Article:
As many of you know, (and the rest of you might be surprised to find out), I have never (before today) been outside of the Central and Eastern US time zones. My family and I spent about a week in Canada several years ago, but that hardly seems international.
So, the transatlantic flight was an adventure. Lufthansa is a very nice airline. The food was good (I have so much to compare it to, of course… but other well-traveled students said it’s really good for airport food). I had never even been on an airplane that served a meal, come to think of it. Anyway, it was pretty good. I sat between two people and didn’t realized you could adjust part of the headrest forward, so I didn’t get a lot of sleep, but I knit a bunch, and by the time we got to St. Petersburg, I was halfway through Huck Finn (which I have so far found extremely enjoyable).
The airport in Frankfurt was nice; their airport police ride around on bikes, which is neat. On the way back I might try to bring a few Euros, since we were thirsty, but didn’t have the right currency to purchase anything.
St. Petersburg has been lovely. I am so happy I am here. We stayed in a hotel the first night (Morskoi Vokzal) on Vasilevskii Island, which is the island Smolny Institute is on. Between lunch at the hotel and dinner at a nearby restaurant the first night, we went on a bus tour of the city, narrated by the woman running the cultural portion of the program. The intention was to give us a basic idea of the layout of the city, to show us around so we could recognize things. It was really helpful, even though we were all tired and might have fallen asleep on the way to Smolny Cathedral, and it might have taken us the rest of the tour to figure out where that was on the map. I’m not naming names.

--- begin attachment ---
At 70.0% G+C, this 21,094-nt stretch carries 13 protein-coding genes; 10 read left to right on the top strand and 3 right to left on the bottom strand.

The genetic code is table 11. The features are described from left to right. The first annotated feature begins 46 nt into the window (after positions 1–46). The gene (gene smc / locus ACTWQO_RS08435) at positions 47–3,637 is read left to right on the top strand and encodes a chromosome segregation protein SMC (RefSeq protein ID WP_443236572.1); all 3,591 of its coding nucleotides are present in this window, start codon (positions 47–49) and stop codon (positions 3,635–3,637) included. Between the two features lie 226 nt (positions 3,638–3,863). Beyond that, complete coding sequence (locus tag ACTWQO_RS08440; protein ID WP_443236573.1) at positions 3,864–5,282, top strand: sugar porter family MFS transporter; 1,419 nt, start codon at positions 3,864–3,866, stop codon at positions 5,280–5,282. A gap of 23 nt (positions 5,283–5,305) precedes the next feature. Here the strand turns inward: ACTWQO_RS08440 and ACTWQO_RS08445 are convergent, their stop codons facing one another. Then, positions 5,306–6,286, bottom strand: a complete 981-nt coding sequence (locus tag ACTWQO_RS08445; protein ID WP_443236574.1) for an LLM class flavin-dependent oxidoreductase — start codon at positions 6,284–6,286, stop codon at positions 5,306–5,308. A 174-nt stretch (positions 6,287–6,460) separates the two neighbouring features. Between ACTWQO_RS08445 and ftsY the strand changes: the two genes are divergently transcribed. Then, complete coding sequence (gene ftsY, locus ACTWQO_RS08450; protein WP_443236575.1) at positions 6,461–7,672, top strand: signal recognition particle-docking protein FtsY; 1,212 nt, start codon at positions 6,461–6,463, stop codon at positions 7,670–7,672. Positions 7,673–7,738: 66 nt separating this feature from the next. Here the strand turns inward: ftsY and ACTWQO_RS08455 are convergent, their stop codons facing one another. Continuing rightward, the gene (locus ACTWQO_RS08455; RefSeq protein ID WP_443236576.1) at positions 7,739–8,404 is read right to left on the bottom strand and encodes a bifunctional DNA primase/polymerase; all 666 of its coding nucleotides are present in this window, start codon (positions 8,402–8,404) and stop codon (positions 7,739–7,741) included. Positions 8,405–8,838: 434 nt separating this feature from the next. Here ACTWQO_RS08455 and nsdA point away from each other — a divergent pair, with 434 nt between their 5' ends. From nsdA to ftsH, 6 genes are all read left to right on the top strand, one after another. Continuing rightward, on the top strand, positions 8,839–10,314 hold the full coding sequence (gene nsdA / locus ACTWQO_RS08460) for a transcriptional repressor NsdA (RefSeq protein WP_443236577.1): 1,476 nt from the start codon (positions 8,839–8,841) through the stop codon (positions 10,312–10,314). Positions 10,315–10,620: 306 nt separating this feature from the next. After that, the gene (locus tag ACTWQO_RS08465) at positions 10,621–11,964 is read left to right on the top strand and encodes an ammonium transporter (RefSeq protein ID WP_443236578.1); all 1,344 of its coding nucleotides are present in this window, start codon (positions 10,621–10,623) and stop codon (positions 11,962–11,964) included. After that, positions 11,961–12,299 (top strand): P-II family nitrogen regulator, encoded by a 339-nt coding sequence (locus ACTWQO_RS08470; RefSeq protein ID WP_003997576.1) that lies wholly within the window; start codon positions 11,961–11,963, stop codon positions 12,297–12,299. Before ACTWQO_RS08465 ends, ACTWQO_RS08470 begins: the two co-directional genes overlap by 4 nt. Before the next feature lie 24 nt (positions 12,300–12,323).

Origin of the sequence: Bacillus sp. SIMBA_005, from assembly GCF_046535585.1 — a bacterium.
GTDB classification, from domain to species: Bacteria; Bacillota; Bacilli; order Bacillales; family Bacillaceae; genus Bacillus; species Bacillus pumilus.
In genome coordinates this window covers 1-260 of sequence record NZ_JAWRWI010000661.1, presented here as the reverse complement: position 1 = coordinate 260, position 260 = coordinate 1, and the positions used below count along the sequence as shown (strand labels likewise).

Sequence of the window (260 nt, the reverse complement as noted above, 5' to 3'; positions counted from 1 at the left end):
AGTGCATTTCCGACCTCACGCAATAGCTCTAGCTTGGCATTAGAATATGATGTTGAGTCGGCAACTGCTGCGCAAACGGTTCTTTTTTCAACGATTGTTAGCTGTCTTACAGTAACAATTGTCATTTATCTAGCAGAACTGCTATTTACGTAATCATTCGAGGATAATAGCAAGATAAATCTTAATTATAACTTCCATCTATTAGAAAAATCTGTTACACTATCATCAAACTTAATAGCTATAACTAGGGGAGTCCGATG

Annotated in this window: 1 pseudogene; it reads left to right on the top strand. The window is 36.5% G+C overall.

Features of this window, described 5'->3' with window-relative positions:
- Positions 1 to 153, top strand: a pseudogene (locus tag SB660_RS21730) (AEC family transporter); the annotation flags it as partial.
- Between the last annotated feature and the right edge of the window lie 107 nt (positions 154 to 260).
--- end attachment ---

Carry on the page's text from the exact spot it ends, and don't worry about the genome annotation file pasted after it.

Today (I left Minnesota on Thursday and arrived in St. Petersburg on Friday because I’m 8-9 hours ahead of y’all, depending on which time zone you’re in, but I’ll let you figure that out for yourself) we had orientation in the morning, with breakfast and lunch at the hotel. They went over the main points in the handbook, and there wasn’t much that surprised me. The couple days before I left, I started to worry about safety-related things, but I realized here that it’s probably safer here than in Chicago (the main threat to me is petty theft), and the fact that it stays light so late helps, too. In the afternoon, they did a little bit of oral testing and then drove us to our host families. There’s four levels of teaching, and they were using the oral tests to decide between putting people in level three or four. I think I'm going to be in group three. The upper two levels get to take a class on either literature or politics. Guess which one I picked.